Getting Kids To Read: Tips for Tearing Children Away from Electronics and Back to Books.

NH Lifestyle Articles: Getting Kids To Read

 



Getting Kids to Read
Tips for Tearing Children Away from Electronics and Back to Books

by Caroline Brewer
Getting some children engaged in reading is not an easy feat. As a Social Worker working with around fifty at-risk youth on a daily basis, I have seen students whip out electronics to immerse themselves in the world of technology to avoid or ignore their world around them. If I suggest reading a book rather than allowing them to play games for hours on electronics such as their Nintendo DS players, I receive wild-eyed looks of horror. Some children plead and barter with me to avoid reading a book as they clutch their precious electronics to their chests.

The reality of having to force children to read appears to be the norm. Jimmy C. of North Haverhill, NH explains: "I have noticed a trend in children being used to constant stimulation and they are definitely not used to using their imaginations, which is vital to reading books. Sadly, if given the choice, a kid would probably choose spending time on a computer, IPAD, cell phone for texting, or their Nintendo DS, rather than choose a book to read for entertainment." Though this outlook seems bleak, there are things educators, parents, counselors, and peers can try to encourage reading over electronics.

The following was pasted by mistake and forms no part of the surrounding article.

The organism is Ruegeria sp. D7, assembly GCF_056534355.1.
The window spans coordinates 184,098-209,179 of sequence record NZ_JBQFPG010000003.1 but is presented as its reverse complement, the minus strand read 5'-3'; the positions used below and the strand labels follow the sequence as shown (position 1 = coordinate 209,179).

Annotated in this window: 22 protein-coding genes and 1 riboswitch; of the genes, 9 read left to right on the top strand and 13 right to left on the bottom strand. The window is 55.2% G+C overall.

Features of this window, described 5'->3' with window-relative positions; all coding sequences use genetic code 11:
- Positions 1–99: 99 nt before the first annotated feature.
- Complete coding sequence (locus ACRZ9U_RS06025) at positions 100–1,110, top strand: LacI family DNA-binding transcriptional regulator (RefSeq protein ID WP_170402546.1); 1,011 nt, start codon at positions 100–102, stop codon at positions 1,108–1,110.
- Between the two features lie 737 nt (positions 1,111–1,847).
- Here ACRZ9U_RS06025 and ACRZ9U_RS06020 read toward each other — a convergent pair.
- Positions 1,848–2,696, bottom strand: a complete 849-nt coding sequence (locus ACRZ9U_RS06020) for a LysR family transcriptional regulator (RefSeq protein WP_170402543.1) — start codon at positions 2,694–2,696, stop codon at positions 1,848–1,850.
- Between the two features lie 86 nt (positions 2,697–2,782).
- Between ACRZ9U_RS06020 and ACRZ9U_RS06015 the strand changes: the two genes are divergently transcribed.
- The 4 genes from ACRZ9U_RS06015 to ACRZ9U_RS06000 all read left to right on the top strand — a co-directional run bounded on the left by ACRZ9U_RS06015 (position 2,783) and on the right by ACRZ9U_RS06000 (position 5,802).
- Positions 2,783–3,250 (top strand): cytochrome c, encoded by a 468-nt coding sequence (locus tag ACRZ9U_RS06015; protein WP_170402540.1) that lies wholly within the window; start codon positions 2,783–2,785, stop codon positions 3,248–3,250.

• Reading groups might be an effective plan to get kids engaged in reading, especially with teenagers, who are greatly influenced by their peers. Thanks to authors like JK Rowling, author of the Harry Potter series, and Suzanne Collins, author of The Hunger Games trilogy, children have been reading more. Teachers and parents can also read these books, which are stimulating and enjoyable to adults, in order to connect with their child and have an easy topic to discuss any time.


  • Limiting their child's technology use to no more than an hour and beginning to add reading to the bedtime routine suggests Becca F., of northern NH: "For families on a budget, there are always stores like Goodwill and thrift stores to find books at a bargain price," she continues, "and of course there are local libraries where books can be borrowed for free." Families can make a weekly trip to borrow or purchase new reading material.


  • Finding a quiet place to read can help an overstimulated child. Matt O. of Lisbon, NH asserts: "Kids definitely need limits on technology; there is no reason for them to possess gadgets all day long. I was fortunate to live in the woods and have nature around me to spend time in." If there are no woodland areas to be found, perhaps a peaceful corner of a room would suffice.


  • If the previous tips on getting kids back to reading do not work, perhaps a compromise in buying a Kindle or using iBooks might do the trick. In an age of pervasive electronics, maybe a child would feel more secure reading while being able to continue using their opposable thumbs. However, this option might be more feasible for a family of means and may not be realistic for families on a budget. Check out Amazon.com for a list of price ranges on these devices.

    Using positive modeling is always effective in getting kids to read. When I tell my students they must put their technology away and get out their reading materials, I do the same. The last thing a child wants to see is an adult being a hypocrite. In truth, the best part of my day is scheduled reading time. The day gets better when a child complains that reading time is over.

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